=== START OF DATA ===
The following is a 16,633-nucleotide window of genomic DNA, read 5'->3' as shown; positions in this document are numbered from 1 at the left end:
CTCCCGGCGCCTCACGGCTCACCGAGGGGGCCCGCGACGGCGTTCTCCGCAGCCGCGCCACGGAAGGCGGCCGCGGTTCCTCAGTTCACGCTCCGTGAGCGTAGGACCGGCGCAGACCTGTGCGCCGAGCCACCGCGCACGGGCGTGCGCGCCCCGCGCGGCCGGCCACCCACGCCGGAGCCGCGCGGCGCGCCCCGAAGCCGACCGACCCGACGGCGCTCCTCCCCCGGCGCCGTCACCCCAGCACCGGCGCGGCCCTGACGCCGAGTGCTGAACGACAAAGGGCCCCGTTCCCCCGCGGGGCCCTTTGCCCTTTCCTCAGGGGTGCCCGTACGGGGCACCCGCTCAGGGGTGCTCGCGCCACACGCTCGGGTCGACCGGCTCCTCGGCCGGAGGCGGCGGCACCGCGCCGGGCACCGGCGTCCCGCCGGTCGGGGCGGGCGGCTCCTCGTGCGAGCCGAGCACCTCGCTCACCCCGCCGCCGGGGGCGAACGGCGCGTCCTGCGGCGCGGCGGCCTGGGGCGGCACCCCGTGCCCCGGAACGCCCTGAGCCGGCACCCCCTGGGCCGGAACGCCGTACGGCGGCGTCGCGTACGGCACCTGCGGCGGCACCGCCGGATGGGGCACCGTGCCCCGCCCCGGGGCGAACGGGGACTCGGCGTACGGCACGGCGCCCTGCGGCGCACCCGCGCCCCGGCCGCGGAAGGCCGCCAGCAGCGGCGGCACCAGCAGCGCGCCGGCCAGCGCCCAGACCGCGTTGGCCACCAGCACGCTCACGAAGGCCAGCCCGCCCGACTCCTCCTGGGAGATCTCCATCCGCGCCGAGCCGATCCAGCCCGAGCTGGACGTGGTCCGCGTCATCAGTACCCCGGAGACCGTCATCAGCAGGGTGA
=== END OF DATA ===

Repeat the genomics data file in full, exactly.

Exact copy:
The following is a 16,633-nucleotide window of genomic DNA, read 5'->3' as shown; positions in this document are numbered from 1 at the left end:
CTCCCGGCGCCTCACGGCTCACCGAGGGGGCCCGCGACGGCGTTCTCCGCAGCCGCGCCACGGAAGGCGGCCGCGGTTCCTCAGTTCACGCTCCGTGAGCGTAGGACCGGCGCAGACCTGTGCGCCGAGCCACCGCGCACGGGCGTGCGCGCCCCGCGCGGCCGGCCACCCACGCCGGAGCCGCGCGGCGCGCCCCGAAGCCGACCGACCCGACGGCGCTCCTCCCCCGGCGCCGTCACCCCAGCACCGGCGCGGCCCTGACGCCGAGTGCTGAACGACAAAGGGCCCCGTTCCCCCGCGGGGCCCTTTGCCCTTTCCTCAGGGGTGCCCGTACGGGGCACCCGCTCAGGGGTGCTCGCGCCACACGCTCGGGTCGACCGGCTCCTCGGCCGGAGGCGGCGGCACCGCGCCGGGCACCGGCGTCCCGCCGGTCGGGGCGGGCGGCTCCTCGTGCGAGCCGAGCACCTCGCTCACCCCGCCGCCGGGGGCGAACGGCGCGTCCTGCGGCGCGGCGGCCTGGGGCGGCACCCCGTGCCCCGGAACGCCCTGAGCCGGCACCCCCTGGGCCGGAACGCCGTACGGCGGCGTCGCGTACGGCACCTGCGGCGGCACCGCCGGATGGGGCACCGTGCCCCGCCCCGGGGCGAACGGGGACTCGGCGTACGGCACGGCGCCCTGCGGCGCACCCGCGCCCCGGCCGCGGAAGGCCGCCAGCAGCGGCGGCACCAGCAGCGCGCCGGCCAGCGCCCAGACCGCGTTGGCCACCAGCACGCTCACGAAGGCCAGCCCGCCCGACTCCTCCTGGGAGATCTCCATCCGCGCCGAGCCGATCCAGCCCGAGCTGGACGTGGTCCGCGTCATCAGTACCCCGGAGACCGTCATCAGCAGGGTGA